• Many successful CEOs are introverts. They excel at leading creative and innovative employees because introverts are more likely to listen and implement suggestions.
  • Public schools and most workplaces do not facilitate or encourage solitary work but encourage team work instead.
  • While teamwork and collaboration are important, introverts tend to show their leadership with innovation and brilliance when given a chance to work independently.
  • Introverts need to rely on their intuition and honor their style of sharing their ideas.

Cain wrote three follow-up books. Quiet Power: The Secret Strengths of Introverts is written for young introverts (adolescence to mid-20s). It offers guidance on navigating school, family life and friendships while finding their own place in the world. Quiet Power: The Secret Strengths of Introverted Kids is written for an even younger audience. Illustrated with comic-style art, it uses stories of kids tackling the challenges of not being extroverted while making a mark in their own quiet way. Quiet Journal, meanwhile, offers a self-assessment quiz for introverts and journal writing prompts for self-exploration.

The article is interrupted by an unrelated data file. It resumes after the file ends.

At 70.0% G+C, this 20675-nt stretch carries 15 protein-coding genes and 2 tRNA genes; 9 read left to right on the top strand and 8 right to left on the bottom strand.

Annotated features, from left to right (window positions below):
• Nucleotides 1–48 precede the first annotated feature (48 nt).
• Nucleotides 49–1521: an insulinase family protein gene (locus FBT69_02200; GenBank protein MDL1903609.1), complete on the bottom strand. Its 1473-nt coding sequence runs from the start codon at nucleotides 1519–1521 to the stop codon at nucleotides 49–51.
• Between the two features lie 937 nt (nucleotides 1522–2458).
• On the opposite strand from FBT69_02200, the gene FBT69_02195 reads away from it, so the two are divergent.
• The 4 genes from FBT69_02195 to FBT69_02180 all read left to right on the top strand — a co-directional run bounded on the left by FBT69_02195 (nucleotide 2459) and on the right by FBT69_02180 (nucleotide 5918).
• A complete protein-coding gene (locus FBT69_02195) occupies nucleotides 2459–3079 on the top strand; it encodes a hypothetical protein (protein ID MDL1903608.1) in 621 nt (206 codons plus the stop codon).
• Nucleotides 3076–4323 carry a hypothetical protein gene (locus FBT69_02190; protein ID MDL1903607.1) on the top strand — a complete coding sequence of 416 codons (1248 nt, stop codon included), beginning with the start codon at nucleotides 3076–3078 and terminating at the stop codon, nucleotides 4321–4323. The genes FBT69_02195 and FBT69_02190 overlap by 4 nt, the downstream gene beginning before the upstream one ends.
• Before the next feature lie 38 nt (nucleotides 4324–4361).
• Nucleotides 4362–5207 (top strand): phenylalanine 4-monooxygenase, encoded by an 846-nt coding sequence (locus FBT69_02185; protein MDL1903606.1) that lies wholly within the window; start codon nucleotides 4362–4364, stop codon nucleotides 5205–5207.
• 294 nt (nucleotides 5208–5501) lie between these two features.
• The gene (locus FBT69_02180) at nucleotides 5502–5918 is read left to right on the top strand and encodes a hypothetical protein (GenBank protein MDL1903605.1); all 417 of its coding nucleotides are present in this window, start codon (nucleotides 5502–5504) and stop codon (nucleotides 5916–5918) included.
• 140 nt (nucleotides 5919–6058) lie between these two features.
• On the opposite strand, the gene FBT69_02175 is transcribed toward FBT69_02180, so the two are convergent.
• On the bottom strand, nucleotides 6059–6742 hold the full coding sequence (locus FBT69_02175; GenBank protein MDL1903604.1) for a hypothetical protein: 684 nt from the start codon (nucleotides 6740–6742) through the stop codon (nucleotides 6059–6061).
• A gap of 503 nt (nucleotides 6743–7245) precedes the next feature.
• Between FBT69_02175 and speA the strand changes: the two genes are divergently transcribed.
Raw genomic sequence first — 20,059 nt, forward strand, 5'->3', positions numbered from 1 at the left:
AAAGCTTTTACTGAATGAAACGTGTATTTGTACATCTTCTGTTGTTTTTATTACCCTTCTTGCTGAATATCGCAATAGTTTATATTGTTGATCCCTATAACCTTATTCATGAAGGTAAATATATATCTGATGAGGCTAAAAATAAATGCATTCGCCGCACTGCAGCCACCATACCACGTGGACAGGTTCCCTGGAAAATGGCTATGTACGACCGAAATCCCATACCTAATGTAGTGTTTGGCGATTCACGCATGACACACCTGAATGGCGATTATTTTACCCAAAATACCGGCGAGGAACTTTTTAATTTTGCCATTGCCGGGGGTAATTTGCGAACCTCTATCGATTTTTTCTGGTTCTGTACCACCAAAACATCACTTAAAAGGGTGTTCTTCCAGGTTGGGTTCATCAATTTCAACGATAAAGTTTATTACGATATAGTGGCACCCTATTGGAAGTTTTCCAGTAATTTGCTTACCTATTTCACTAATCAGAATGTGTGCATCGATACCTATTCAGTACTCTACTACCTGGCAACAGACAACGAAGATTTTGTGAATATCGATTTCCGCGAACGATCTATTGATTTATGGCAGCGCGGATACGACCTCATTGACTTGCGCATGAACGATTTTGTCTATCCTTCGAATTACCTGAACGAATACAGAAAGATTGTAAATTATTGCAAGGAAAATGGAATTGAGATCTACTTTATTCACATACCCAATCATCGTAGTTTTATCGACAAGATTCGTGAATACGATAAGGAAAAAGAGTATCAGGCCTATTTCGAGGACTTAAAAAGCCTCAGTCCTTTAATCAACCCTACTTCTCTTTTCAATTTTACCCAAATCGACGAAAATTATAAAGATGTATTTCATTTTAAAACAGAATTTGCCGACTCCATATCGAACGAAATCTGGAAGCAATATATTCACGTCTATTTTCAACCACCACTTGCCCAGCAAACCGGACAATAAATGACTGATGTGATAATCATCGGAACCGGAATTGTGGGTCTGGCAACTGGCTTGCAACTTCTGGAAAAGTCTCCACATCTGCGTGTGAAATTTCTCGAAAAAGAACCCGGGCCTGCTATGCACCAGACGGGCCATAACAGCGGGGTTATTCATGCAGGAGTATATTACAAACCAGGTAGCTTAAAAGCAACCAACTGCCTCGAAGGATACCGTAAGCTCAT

5. Additional Resources by Topic

  • Not sure if you are an introvert? Take a self-assessment test.
  • Are you parenting an introverted child? Receive practical insights and tips on the go by subscribing to Susan Cain’s podcast.
  • Introverts can emerge as better leaders – In The Introverted Leader, Jennifer Kahnweiler offers well-informed strategies for introverted middle managers to get ahead and for their extroverted counterparts to bring out the best in their introverted staffers.